Persian Marzipan Mulberry
Tut! What a fun word. In any language. Let’s say it again twice: tut tut! In Farsi, tut refers to the sweet, juicy and very popular fruit of the mulberry tree. Sun-dried Mulberries are also popular and available year round as a delicious snack that goes just marvelously with hot tea, and makes a terrific trail mix.
Since leaving Iran, I have not had a single mulberry, but when we lived there, I used to climb up the trees in my family’s fruit garden in the summer and gobble up as many mulberries as I could.
If you’ve never seen mulberries, here’s a pretty photo of it (picture courtesy of Emily Ho of Sustainable Foodworks.) Aren’t mulberries beautiful?
Tut also refers to a marvelous Persian marzipan confection that is made to resemble the delicious mulberry fruit. It uses dreamy ingredients like rosewater and cardamom and requires no baking: just some prep work and then some zen hands-on assemblage. Because it is sweet, pretty and dainty, tut is among the sweets typically offered at weddings, and it is also made for the Persian New Year. In fact, the pictures you see here are from the batch that Maman and I made this past Norouz.
(I won’t forget that batch. We didn’t have blanched almonds so per this handy dandy guide I blanched and peeled and roasted our almonds. The process was …. well, to paraphrase David Foster Wallace (RIP), it was a fun thing that I hope I’ll never have to do again. Admittedly though, the sweet smell of roasted almonds was delightful. )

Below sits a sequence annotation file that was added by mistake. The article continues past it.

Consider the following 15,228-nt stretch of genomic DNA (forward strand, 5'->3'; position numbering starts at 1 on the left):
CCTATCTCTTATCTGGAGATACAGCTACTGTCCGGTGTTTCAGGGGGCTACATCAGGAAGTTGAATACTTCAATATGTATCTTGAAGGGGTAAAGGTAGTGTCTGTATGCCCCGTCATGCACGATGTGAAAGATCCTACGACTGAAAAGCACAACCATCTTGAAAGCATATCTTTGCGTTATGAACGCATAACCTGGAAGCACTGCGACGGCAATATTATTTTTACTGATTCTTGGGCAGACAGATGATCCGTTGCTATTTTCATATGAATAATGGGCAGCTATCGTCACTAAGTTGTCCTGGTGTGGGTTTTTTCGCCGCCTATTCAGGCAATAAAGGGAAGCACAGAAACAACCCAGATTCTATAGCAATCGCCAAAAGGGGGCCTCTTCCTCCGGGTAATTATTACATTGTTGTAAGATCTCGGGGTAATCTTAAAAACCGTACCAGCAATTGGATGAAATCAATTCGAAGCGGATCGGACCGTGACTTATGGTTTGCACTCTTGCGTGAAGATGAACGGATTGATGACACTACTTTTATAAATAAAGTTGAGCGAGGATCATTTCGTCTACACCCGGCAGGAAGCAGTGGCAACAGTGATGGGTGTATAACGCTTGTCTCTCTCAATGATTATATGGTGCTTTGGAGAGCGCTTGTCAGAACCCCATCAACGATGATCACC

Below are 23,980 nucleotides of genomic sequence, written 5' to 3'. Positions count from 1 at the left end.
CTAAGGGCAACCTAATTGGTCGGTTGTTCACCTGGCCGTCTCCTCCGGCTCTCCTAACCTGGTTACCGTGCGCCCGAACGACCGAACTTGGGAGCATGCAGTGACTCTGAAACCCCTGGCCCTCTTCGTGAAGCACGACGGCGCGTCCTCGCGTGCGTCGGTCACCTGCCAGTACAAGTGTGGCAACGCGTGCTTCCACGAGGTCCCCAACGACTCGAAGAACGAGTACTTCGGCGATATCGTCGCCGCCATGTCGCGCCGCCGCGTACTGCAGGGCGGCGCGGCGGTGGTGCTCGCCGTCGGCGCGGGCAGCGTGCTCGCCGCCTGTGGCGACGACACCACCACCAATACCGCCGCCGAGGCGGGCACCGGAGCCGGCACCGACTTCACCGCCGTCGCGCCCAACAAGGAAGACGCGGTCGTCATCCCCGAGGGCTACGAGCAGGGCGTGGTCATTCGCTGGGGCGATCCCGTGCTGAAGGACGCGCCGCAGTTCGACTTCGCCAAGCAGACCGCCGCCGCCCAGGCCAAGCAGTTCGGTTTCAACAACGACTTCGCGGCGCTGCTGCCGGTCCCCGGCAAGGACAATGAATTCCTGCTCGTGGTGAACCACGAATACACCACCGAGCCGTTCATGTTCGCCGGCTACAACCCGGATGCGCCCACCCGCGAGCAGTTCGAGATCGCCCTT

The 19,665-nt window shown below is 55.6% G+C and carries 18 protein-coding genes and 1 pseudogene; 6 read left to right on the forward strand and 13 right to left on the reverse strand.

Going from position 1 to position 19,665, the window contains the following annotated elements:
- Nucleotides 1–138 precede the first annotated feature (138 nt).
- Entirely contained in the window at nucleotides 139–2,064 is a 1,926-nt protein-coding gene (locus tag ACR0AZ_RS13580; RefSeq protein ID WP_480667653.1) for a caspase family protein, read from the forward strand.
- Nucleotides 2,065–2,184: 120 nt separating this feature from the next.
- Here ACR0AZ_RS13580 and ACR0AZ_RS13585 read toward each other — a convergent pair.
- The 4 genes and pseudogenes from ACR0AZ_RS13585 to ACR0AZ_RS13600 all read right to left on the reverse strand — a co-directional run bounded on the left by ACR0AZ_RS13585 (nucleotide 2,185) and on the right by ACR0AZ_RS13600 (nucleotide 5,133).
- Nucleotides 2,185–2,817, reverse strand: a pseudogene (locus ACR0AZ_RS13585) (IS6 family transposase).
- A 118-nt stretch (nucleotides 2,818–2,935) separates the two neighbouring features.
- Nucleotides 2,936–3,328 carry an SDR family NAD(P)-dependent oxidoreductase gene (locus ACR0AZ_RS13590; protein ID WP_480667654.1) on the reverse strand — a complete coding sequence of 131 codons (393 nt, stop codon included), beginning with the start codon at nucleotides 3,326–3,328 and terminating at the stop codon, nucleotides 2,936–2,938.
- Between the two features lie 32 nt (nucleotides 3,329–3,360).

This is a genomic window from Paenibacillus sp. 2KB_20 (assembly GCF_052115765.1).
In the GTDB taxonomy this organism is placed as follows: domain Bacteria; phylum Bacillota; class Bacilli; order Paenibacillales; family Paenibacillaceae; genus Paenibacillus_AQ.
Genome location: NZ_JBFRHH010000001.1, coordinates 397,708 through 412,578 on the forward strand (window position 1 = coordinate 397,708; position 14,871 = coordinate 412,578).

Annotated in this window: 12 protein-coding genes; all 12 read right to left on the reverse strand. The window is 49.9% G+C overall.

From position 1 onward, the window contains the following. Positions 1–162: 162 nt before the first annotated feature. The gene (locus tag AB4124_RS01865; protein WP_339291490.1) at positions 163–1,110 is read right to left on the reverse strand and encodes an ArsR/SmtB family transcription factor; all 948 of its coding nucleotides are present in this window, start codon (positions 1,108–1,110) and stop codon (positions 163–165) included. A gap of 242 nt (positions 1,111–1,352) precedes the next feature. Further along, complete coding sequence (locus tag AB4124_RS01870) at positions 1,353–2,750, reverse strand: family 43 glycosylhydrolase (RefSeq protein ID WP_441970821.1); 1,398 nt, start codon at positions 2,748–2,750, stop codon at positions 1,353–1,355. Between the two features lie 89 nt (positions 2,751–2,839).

Quick and simple recipe is a click away below – as always. And this time, we even have a video! Woot! Tut!
- 2 cups ground almonds
- 1 cup powdered sugar or confectioners sugar
- 1/3 cup granulated white sugar
- 1 teaspoon ground cardamom
- 3 tablespoons rosewater (maybe just a smidgen more, depending)
- slivered unsalted pistachios (approximately 1/3 cup)
- Combine ground almonds, confectioners sugar (make sure not to use granulated sugar by mistake) and cardamom in a big bowl. Use a fork to stir and very evenly mix the dry ingredients. Gradually blend in the rosewater – 1/2 teaspoon at a time. Stir with the fork. Then, work and knead the paste with your hands. Do so for at least a minute or two. The paste should at this point be an even, malleable, non sticky texture. (If it feels crumbly and breaks off in your hands, add just a smidgen more rosewater. But no more than 1/2 a tablespoon.) Set aside.
- Take a small amount of paste (approximately 1/2 teaspoon) and roll between your hands to form a hazelnut-sized ball. Press down and cajole the the paste into the shape of a mulberry.
- Place granulated sugar in a bowl. Roll each mulberry-shaped paste in the granulated sugar until all sides are lightly covered with sugar. Insert sliver of pistachio as a stem. Repeat process until you run out of paste. (We’ve uploaded a how-to video for you here which should shed some light on the matter.)
The downside of toot is that it if not stored properly, it dries out rather quickly. The upside is that since they are highly addictive and delectable you won’t really have to deal with the trouble of having any left to store. But let’s say you live in a household with highly disciplined people and you have a bunch left, then what you do is that you store the lot in an airtight container either in the fridge or in a cool dry space. Don’t leave them out hanging al fresco, is what we’re trying to say here.
Make it, and enjoy it, and noosh ‘eh jaan!